Presentation on theme: "Designing a Physical Fitness Plan in the Classroom Setting."— Presentation transcript:
Designing a Physical Fitness Plan in the Classroom Setting
Goals of the Presentation I hope to accomplish the following things today: 1. Lesson Plan - Personal Fitness Plan 2. Share resources 3. Opportunity to share ideas 4. Walk away with one idea that you can use.
Resources Used:. Harvard Medical Family Health Guide Lifetime Health-Holt Physical Best Activity Guide-NASPHE Fitness Gram/Activity Gram-Cooper Institute
Websites Used Final Reflection Rubric Irubric: Physical Fitness Plan Rubric Teacherweb.com Scribd.com
Special Thanks Travis Clark Brittney Dutton Michelle Bell
Albuquerque Journal Monday, October 26, 2009 Youngest Americans supersized By Diane Stafford
If researchers are correct that people in their 20s today the so- called Generation X-are heavier and less physically active then people in that the group five to 10 years ago, that would make them Generation XL wouldnt it? Bob Molinaro
Generation XL- as in Extra Large
– Health Experts agree that todays youths sit in front of TV and computer screens too much and eat too much junk food.
What are the benefits of being physically active?
Brainstorm Physical Benefits Mental Benefits Social Benefits
What is the connection between physical activity and disease and illness?
Stronger Heart & Stronger lungs allowing more blood and oxygen to circulate around the body Good ratio of muscle mass to fat mass Cholesterol levels are kept within a healthy range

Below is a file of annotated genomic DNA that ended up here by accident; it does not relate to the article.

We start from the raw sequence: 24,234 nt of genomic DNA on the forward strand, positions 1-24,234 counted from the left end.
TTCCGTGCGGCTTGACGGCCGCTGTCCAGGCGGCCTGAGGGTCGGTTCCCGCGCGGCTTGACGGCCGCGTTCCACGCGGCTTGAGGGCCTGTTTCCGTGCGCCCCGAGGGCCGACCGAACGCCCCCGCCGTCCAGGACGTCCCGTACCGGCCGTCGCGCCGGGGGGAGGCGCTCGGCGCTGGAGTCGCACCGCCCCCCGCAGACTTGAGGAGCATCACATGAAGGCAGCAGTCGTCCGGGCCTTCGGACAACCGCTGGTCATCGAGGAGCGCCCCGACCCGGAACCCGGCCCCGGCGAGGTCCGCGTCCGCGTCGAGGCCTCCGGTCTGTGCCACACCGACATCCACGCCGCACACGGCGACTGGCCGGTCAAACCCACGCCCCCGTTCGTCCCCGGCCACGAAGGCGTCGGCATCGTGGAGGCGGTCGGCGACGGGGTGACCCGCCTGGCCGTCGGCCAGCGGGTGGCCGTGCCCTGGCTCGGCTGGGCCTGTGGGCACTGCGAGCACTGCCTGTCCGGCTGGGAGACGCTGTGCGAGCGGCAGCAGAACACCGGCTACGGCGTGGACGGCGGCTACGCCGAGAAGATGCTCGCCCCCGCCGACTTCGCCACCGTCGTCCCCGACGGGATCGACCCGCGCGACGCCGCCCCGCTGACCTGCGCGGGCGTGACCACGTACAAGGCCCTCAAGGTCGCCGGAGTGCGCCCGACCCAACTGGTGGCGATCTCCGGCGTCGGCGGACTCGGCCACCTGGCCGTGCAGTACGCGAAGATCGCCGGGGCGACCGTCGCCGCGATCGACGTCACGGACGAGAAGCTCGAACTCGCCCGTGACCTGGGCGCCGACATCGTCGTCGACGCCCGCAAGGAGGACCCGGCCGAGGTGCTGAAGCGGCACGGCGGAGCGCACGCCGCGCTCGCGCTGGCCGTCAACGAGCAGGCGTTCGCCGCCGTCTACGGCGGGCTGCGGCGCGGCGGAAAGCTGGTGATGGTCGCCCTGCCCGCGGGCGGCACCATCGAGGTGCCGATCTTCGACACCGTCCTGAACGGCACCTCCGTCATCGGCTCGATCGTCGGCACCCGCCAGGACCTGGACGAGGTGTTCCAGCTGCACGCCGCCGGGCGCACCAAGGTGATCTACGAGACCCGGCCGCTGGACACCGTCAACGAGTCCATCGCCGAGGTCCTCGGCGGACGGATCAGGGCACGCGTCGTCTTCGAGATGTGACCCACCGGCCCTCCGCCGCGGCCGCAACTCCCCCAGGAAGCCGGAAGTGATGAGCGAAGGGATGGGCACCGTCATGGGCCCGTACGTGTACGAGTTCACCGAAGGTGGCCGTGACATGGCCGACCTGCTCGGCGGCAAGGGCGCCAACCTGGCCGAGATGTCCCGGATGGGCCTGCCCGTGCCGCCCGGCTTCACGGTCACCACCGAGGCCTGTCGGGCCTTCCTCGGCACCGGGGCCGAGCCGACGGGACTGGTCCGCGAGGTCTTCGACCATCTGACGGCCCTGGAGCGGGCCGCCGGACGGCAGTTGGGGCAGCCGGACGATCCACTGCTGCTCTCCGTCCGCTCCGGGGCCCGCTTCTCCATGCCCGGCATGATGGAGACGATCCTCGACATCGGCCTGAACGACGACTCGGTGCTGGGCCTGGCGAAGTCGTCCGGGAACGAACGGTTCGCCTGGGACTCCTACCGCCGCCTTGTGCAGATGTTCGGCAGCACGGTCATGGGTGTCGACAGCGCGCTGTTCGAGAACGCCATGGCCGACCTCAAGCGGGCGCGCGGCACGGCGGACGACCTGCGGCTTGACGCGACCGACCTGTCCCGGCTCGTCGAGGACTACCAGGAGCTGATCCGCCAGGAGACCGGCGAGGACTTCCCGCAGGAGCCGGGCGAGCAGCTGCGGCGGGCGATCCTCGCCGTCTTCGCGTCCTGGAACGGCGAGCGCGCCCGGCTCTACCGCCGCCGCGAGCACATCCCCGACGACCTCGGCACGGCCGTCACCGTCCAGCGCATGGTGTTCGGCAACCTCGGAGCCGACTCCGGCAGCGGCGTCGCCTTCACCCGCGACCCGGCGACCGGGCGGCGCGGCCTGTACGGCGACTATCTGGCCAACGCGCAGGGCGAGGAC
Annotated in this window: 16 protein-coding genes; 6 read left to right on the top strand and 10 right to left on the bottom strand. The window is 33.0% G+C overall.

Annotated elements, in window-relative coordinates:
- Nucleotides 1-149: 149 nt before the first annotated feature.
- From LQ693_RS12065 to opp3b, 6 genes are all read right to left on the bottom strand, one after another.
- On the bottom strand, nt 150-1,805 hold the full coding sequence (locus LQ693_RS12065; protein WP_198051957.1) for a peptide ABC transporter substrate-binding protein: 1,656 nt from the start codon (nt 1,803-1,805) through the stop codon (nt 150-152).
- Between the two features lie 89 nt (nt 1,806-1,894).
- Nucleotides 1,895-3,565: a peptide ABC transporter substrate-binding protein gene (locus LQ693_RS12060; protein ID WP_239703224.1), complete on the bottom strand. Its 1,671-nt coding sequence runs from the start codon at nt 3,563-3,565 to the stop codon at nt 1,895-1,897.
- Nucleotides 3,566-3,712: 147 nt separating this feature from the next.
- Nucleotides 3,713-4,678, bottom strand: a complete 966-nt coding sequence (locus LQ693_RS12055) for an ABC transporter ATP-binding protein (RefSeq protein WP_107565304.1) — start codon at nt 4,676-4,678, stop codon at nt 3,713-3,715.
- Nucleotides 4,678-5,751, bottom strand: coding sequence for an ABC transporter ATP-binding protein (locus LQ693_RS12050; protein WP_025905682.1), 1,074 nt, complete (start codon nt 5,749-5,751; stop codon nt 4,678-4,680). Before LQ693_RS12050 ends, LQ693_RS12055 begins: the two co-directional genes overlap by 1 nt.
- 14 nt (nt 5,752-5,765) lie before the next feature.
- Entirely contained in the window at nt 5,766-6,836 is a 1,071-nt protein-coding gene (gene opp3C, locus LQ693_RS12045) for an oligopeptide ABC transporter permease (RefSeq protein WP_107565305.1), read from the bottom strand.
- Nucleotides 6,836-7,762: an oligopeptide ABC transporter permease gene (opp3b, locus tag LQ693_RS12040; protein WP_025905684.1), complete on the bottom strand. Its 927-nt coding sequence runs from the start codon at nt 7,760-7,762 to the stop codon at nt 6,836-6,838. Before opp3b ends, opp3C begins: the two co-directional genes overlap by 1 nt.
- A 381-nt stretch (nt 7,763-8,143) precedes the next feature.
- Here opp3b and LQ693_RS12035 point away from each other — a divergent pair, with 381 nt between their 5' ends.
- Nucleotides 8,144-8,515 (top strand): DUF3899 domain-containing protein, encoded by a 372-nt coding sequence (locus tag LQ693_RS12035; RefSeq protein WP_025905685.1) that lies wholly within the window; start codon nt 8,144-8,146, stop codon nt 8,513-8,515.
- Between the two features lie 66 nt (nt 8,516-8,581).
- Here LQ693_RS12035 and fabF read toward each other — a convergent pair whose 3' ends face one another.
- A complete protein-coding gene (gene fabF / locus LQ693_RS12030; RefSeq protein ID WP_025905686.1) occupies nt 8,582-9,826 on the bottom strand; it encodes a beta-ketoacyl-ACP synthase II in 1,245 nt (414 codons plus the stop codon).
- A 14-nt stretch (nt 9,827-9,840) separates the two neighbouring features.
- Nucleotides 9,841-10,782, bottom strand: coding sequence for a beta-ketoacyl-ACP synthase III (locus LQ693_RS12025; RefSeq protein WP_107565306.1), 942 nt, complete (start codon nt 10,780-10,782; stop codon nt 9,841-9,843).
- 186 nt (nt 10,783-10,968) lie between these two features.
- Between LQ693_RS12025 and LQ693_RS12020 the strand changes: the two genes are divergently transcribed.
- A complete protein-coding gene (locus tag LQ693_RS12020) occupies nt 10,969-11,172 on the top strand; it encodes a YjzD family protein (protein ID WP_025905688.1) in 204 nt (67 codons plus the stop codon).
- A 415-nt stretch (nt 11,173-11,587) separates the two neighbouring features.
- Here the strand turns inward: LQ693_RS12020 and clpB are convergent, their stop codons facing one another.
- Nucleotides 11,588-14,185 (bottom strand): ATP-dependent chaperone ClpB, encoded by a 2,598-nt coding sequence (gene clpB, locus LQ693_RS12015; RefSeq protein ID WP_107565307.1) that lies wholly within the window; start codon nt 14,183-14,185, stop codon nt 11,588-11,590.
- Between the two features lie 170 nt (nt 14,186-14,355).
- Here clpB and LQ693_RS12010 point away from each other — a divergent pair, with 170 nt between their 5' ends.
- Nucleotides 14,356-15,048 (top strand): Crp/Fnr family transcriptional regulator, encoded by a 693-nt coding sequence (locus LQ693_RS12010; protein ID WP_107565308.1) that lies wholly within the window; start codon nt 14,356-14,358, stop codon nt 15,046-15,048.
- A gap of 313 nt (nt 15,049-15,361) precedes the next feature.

Stronger bones & muscles Lower blood pressure Protection against cancer Protection against diabetes
Reduces appetite Metabolic rate increased More calories are burned because of an increase in muscle mass
What is a fitness plan? A fitness plan is an excellent tool that helps you manage your fitness and nutritional goals based on your needs and interests.
Why do I need to build a fitness plan? An effective tool to define strengths & weakness Learning to design, implement, and track a fitness plan is a lifetime skill that helps to improve your health & fitness. A fitness plan is individualized and custom fit to apply to your own lifestyle challenges.
What are the benefits of building a fitness plan? A fitness plan is a great motivational tool. It is motivational to have a written plan that tells you what you need to do. A fitness plan is a way to track fitness progress made.
What do you need to know to build a fitness plan? Individual strengths and weaknesses How to set goals The five fitness components Basic Training principles FITT Formula and how to use it
Do you know your fitness strengths and weaknesses?
Determining Strengths & Weaknesses 1. Personal Assessment fittogether.org 2.Health Fitness Standards Muscular Endurance-curl ups Muscular Strength- push ups Cardio respiratory- mile run Body Composition- BMI
Do you know how to set a fitness goal?
Goals Build upon goal setting skills learned earlier in the semester. I will run the mile in under eight minutes by the end of the semester to improve my cardio respiratory fitness.
Do you know the five fitness components?
Five Fitness Components Muscular Strength Cardio Respiratory Endurance Muscular Endurance Flexibility Body Composition
Five Fitness Components Cardio Respiratory Endurance-the ability of your heart, blood vessels, lungs, and blood to deliver oxygen and nutrients to all your bodys cell while you are being physically active. Muscular Strength- the amount of force that a muscle can apply in a given contraction
Fitness Components Muscular Endurance is the ability of the muscles to keep working (contract) over a period of time. Flexibility is the ability of the joints to move through their full range of motion Body Composition I the ratio of lean body tissue (muscle & bone) to body tissue.
Overload Principle States that a body system must perform at a level beyond normal to adapt & improve physiological function & fitness. A person must exercise at intensity greater then the body is accustomed to & this in turn will develop a stronger & healthier heart capable of doing more work with less effort.